As the two become closer, they turn into best friends.  Watching that happen was incredibly sweet.  Until, of course, the novel takes a dark turn.

This book isn’t for everyone.  It’s sad, but there’s also a great deal of hope (mostly, but not entirely, on Ollie’s side).  I enjoyed it, though, and am excited to see what Leah Thomas does next.  I hope for a sequel.

Armada

Finished Armada by Ernest Cline.  I received a copy from the publisher for review.

Summary (from Goodreads):

Zack Lightman has spent his life dreaming. Dreaming that the real world could be a little more like the countless science-fiction books, movies, and videogames he’s spent his life consuming. Dreaming that one day, some fantastic, world-altering event will shatter the monotony of his humdrum existence and whisk him off on some grand space-faring adventure.

But hey, there’s nothing wrong with a little escapism, right? After all, Zack tells himself, he knows the difference between fantasy and reality. He knows that here in the real world, aimless teenage gamers with anger issues don’t get chosen to save the universe.

And then he sees the flying saucer.

Even stranger, the alien ship he’s staring at is straight out of the videogame he plays every night, a hugely popular online flight simulator called Armada—in which gamers just happen to be protecting the earth from alien invaders.

No, Zack hasn’t lost his mind. As impossible as it seems, what he’s seeing is all too real. And his skills—as well as those of millions of gamers across the world—are going to be needed to save the earth from what’s about to befall it.

It’s Zack’s chance, at last, to play the hero. But even through the terror and exhilaration, he can’t help thinking back to all those science-fiction stories he grew up with, and wondering: Doesn’t something about this scenario seem a little…familiar?

At once gleefully embracing and brilliantly subverting science-fiction conventions as only Ernest Cline could, Armada is a rollicking, surprising thriller, a classic coming of age adventure, and an alien invasion tale like nothing you’ve ever read before—one whose every page is infused with the pop-culture savvy that has helped make Ready Player One a phenomenon.”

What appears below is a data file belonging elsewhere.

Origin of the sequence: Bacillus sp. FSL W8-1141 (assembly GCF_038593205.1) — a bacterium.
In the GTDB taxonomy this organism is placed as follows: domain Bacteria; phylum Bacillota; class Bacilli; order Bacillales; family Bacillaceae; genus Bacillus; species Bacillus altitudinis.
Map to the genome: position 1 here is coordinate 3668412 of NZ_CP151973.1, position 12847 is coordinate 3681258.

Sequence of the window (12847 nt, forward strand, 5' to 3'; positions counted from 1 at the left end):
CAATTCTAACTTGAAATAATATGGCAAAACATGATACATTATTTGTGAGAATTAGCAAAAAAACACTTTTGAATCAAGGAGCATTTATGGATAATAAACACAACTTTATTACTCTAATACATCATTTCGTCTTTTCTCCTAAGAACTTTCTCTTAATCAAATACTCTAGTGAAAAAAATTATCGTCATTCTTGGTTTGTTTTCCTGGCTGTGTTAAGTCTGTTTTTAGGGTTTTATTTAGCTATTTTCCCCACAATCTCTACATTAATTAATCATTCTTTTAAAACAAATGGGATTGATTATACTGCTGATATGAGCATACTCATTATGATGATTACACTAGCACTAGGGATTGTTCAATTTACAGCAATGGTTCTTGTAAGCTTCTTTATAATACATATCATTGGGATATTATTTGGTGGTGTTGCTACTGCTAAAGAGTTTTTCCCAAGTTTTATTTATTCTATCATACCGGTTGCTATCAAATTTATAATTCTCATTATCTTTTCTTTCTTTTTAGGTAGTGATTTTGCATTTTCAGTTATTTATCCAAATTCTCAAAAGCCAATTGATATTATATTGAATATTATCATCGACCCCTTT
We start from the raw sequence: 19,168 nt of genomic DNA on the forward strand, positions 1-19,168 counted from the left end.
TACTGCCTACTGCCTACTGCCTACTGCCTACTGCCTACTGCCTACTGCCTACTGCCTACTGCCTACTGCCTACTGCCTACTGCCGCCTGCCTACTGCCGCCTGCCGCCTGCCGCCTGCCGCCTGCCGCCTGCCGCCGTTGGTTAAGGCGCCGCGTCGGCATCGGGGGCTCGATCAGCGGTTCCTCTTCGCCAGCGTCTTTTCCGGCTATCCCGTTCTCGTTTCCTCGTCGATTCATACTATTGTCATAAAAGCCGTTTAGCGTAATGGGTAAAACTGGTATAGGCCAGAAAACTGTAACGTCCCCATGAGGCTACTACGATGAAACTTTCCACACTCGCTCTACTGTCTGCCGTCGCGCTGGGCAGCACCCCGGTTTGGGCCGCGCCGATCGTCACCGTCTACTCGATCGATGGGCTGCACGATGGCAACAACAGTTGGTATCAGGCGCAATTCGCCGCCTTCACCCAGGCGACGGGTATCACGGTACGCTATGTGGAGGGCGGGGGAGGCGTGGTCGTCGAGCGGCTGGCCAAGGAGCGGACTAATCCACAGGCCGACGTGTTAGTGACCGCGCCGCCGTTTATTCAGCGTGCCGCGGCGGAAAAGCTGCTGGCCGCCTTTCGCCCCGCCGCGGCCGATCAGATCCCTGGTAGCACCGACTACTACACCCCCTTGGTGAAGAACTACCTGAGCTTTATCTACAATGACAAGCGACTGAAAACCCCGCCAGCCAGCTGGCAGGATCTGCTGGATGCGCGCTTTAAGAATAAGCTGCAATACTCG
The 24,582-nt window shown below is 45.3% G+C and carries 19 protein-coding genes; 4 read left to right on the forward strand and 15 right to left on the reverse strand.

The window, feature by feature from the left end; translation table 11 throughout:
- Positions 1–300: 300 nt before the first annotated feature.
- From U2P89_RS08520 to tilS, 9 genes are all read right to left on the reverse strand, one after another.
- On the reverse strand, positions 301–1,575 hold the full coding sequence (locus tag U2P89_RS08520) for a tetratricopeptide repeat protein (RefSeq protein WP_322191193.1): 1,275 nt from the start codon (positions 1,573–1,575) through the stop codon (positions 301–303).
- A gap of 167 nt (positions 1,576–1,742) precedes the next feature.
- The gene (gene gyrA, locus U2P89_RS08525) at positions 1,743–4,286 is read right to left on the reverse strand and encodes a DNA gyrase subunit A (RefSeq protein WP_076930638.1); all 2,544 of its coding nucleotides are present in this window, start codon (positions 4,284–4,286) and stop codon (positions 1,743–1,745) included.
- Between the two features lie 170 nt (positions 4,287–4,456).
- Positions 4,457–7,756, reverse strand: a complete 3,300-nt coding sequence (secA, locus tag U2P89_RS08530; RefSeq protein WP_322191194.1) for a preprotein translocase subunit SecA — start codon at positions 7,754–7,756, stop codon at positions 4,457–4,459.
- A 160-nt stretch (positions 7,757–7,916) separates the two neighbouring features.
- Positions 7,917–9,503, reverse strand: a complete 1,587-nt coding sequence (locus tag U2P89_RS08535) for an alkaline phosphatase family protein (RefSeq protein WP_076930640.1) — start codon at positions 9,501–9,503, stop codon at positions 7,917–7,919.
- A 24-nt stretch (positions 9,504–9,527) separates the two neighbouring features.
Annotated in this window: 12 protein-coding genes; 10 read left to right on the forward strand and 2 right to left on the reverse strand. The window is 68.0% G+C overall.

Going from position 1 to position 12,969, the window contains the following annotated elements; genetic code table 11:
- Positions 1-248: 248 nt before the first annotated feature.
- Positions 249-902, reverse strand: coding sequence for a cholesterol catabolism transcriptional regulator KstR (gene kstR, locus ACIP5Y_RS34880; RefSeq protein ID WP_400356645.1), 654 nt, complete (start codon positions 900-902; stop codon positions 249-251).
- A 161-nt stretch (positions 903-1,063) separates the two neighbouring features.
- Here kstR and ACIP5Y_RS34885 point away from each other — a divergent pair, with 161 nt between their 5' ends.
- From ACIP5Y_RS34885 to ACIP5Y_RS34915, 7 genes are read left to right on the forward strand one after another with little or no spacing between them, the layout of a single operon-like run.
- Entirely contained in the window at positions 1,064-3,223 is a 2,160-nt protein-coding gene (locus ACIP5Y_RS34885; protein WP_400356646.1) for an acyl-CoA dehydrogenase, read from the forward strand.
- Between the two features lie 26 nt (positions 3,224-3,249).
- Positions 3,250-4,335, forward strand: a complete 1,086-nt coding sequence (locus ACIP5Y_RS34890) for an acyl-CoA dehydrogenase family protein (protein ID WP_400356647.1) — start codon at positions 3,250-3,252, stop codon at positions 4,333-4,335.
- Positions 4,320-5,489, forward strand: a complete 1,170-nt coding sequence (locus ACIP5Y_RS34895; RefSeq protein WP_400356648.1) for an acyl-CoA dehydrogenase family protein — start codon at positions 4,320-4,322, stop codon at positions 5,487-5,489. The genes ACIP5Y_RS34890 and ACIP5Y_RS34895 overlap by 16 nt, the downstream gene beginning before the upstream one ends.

I was a huge fan of Ready Player One and so this was one of my must-reads for the year.

While I definitely preferred Ready Player One, fans of that will find so much to love here, too.  (They are very similar in terms of tone and all the pop culture references.  There’s a lot more about video games here, but that didn’t affect my fondness for Armada.)

At any rate, this is such an interesting premise and I love the characters we meet as Zack and a few other gamers prepare to help save the world.  It would be easy for a story like this to become a caricature, but it’s obvious that Ernest Cline loves the tropes so much that this is a love letter and not a mockery.  (I would really enjoy seeing what he does with horror movies…)

Recommended.

Exquisite Corpse

Finished Exquisite Corpse by Penelope Bagieu.  I received a copy for review at BEA.

Summary (from Goodreads):

Zoe isn’t exactly the intellectual type, which is why she doesn’t recognize world-famous author Thomas Rocher when she stumbles into his apartment…and into his life. It’s also why she doesn’t know that Rocher is supposed to be dead. Turns out, Rocher faked his death years ago to escape his critics, and has been making a killing releasing his new work as “lost manuscripts,” in cahoots with his editor/ex-wife Agathe. Neither of them would have invited a crass party girl like Zoe into their literary conspiracy of two, but now that she’s there anyway. . . . Zoe doesn’t know Balzac from Batman, but she’s going to have to wise up fast… because she’s sitting on the literary scandal of the century!

This is the latest in my quest for a graphic novel I would enjoy. (This is probably technically considered a graphic novella; it’s only 124 pages.)  This one is incredibly fun (even though I wish it had been longer*).